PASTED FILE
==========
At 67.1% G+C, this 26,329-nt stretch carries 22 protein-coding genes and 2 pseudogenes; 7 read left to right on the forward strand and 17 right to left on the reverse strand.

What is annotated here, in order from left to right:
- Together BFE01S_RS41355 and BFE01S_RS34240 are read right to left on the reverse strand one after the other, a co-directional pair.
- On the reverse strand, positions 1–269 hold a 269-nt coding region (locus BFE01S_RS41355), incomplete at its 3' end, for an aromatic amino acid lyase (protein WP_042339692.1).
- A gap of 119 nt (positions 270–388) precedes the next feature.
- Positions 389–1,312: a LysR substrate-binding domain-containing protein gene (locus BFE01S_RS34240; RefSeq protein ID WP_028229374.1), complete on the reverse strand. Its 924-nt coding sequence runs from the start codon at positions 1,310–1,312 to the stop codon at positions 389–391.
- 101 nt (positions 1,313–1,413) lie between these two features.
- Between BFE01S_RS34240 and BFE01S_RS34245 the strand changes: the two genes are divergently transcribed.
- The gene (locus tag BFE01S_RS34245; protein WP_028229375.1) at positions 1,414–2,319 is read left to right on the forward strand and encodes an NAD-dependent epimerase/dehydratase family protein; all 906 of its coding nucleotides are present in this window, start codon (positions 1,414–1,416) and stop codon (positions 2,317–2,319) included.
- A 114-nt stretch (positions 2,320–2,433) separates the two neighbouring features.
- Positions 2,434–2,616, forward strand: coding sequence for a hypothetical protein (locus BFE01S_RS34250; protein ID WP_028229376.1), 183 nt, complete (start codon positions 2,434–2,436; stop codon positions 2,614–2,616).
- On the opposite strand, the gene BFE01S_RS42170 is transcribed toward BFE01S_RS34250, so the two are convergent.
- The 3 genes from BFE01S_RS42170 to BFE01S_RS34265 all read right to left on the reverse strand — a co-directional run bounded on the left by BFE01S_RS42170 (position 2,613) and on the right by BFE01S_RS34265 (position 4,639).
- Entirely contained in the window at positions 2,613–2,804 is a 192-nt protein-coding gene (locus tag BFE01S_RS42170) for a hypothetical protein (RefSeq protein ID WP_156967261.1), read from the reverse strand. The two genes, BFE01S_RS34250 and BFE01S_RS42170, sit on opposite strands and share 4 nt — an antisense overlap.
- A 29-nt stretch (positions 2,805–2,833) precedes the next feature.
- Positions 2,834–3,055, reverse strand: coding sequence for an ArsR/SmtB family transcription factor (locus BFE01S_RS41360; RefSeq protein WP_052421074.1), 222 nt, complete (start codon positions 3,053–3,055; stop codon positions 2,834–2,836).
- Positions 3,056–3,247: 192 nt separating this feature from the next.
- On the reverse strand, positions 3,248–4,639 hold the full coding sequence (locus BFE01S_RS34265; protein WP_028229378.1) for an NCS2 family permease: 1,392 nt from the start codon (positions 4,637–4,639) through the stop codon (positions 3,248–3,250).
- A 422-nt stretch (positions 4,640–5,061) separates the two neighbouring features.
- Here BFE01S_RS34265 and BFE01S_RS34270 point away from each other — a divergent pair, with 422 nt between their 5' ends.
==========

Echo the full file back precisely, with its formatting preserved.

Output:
At 67.1% G+C, this 26,329-nt stretch carries 22 protein-coding genes and 2 pseudogenes; 7 read left to right on the forward strand and 17 right to left on the reverse strand.

What is annotated here, in order from left to right:
- Together BFE01S_RS41355 and BFE01S_RS34240 are read right to left on the reverse strand one after the other, a co-directional pair.
- On the reverse strand, positions 1–269 hold a 269-nt coding region (locus BFE01S_RS41355), incomplete at its 3' end, for an aromatic amino acid lyase (protein WP_042339692.1).
- A gap of 119 nt (positions 270–388) precedes the next feature.
- Positions 389–1,312: a LysR substrate-binding domain-containing protein gene (locus BFE01S_RS34240; RefSeq protein ID WP_028229374.1), complete on the reverse strand. Its 924-nt coding sequence runs from the start codon at positions 1,310–1,312 to the stop codon at positions 389–391.
- 101 nt (positions 1,313–1,413) lie between these two features.
- Between BFE01S_RS34240 and BFE01S_RS34245 the strand changes: the two genes are divergently transcribed.
- The gene (locus tag BFE01S_RS34245; protein WP_028229375.1) at positions 1,414–2,319 is read left to right on the forward strand and encodes an NAD-dependent epimerase/dehydratase family protein; all 906 of its coding nucleotides are present in this window, start codon (positions 1,414–1,416) and stop codon (positions 2,317–2,319) included.
- A 114-nt stretch (positions 2,320–2,433) separates the two neighbouring features.
- Positions 2,434–2,616, forward strand: coding sequence for a hypothetical protein (locus BFE01S_RS34250; protein ID WP_028229376.1), 183 nt, complete (start codon positions 2,434–2,436; stop codon positions 2,614–2,616).
- On the opposite strand, the gene BFE01S_RS42170 is transcribed toward BFE01S_RS34250, so the two are convergent.
- The 3 genes from BFE01S_RS42170 to BFE01S_RS34265 all read right to left on the reverse strand — a co-directional run bounded on the left by BFE01S_RS42170 (position 2,613) and on the right by BFE01S_RS34265 (position 4,639).
- Entirely contained in the window at positions 2,613–2,804 is a 192-nt protein-coding gene (locus tag BFE01S_RS42170) for a hypothetical protein (RefSeq protein ID WP_156967261.1), read from the reverse strand. The two genes, BFE01S_RS34250 and BFE01S_RS42170, sit on opposite strands and share 4 nt — an antisense overlap.
- A 29-nt stretch (positions 2,805–2,833) precedes the next feature.
- Positions 2,834–3,055, reverse strand: coding sequence for an ArsR/SmtB family transcription factor (locus BFE01S_RS41360; RefSeq protein WP_052421074.1), 222 nt, complete (start codon positions 3,053–3,055; stop codon positions 2,834–2,836).
- Positions 3,056–3,247: 192 nt separating this feature from the next.
- On the reverse strand, positions 3,248–4,639 hold the full coding sequence (locus BFE01S_RS34265; protein WP_028229378.1) for an NCS2 family permease: 1,392 nt from the start codon (positions 4,637–4,639) through the stop codon (positions 3,248–3,250).
- A 422-nt stretch (positions 4,640–5,061) separates the two neighbouring features.
- Here BFE01S_RS34265 and BFE01S_RS34270 point away from each other — a divergent pair, with 422 nt between their 5' ends.